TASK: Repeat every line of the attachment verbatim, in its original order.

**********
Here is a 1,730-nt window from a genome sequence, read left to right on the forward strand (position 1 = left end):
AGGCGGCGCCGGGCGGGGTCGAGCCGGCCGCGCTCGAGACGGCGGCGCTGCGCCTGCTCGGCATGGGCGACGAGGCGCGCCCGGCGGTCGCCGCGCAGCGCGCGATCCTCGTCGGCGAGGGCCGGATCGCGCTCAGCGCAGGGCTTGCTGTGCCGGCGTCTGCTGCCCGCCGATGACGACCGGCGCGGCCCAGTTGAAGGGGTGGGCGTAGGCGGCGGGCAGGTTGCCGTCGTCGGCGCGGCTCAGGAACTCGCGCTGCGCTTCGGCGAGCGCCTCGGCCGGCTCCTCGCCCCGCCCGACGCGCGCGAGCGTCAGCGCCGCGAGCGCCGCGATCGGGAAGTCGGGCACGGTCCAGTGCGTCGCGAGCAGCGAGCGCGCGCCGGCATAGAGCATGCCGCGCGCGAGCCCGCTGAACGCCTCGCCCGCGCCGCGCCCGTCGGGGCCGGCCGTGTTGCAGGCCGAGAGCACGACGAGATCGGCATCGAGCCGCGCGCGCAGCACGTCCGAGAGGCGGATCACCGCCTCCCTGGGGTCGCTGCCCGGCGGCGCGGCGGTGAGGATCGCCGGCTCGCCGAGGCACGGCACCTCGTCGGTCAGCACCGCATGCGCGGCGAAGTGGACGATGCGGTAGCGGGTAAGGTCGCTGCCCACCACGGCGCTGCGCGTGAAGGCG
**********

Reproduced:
Here is a 1,730-nt window from a genome sequence, read left to right on the forward strand (position 1 = left end):
AGGCGGCGCCGGGCGGGGTCGAGCCGGCCGCGCTCGAGACGGCGGCGCTGCGCCTGCTCGGCATGGGCGACGAGGCGCGCCCGGCGGTCGCCGCGCAGCGCGCGATCCTCGTCGGCGAGGGCCGGATCGCGCTCAGCGCAGGGCTTGCTGTGCCGGCGTCTGCTGCCCGCCGATGACGACCGGCGCGGCCCAGTTGAAGGGGTGGGCGTAGGCGGCGGGCAGGTTGCCGTCGTCGGCGCGGCTCAGGAACTCGCGCTGCGCTTCGGCGAGCGCCTCGGCCGGCTCCTCGCCCCGCCCGACGCGCGCGAGCGTCAGCGCCGCGAGCGCCGCGATCGGGAAGTCGGGCACGGTCCAGTGCGTCGCGAGCAGCGAGCGCGCGCCGGCATAGAGCATGCCGCGCGCGAGCCCGCTGAACGCCTCGCCCGCGCCGCGCCCGTCGGGGCCGGCCGTGTTGCAGGCCGAGAGCACGACGAGATCGGCATCGAGCCGCGCGCGCAGCACGTCCGAGAGGCGGATCACCGCCTCCCTGGGGTCGCTGCCCGGCGGCGCGGCGGTGAGGATCGCCGGCTCGCCGAGGCACGGCACCTCGTCGGTCAGCACCGCATGCGCGGCGAAGTGGACGATGCGGTAGCGGGTAAGGTCGCTGCCCACCACGGCGCTGCGCGTGAAGGCG